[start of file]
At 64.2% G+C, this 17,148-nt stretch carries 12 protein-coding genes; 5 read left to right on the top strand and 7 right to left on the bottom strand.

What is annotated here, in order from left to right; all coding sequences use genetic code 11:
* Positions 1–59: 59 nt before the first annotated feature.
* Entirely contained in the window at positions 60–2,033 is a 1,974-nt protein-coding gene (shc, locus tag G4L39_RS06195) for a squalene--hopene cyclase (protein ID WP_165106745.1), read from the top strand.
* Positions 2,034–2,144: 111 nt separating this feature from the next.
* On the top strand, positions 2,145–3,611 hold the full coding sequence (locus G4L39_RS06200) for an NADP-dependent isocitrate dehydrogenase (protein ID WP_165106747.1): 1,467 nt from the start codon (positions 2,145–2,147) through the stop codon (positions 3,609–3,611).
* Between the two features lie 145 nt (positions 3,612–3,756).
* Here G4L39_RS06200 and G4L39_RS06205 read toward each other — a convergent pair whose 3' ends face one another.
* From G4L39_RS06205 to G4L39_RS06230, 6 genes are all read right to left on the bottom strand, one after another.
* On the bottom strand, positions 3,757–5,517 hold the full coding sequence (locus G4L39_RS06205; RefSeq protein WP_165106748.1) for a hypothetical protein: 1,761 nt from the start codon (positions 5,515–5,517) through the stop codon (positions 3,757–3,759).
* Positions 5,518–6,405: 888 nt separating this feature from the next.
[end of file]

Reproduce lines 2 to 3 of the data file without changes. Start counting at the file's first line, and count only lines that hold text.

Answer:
What is annotated here, in order from left to right; all coding sequences use genetic code 11:
* Positions 1–59: 59 nt before the first annotated feature.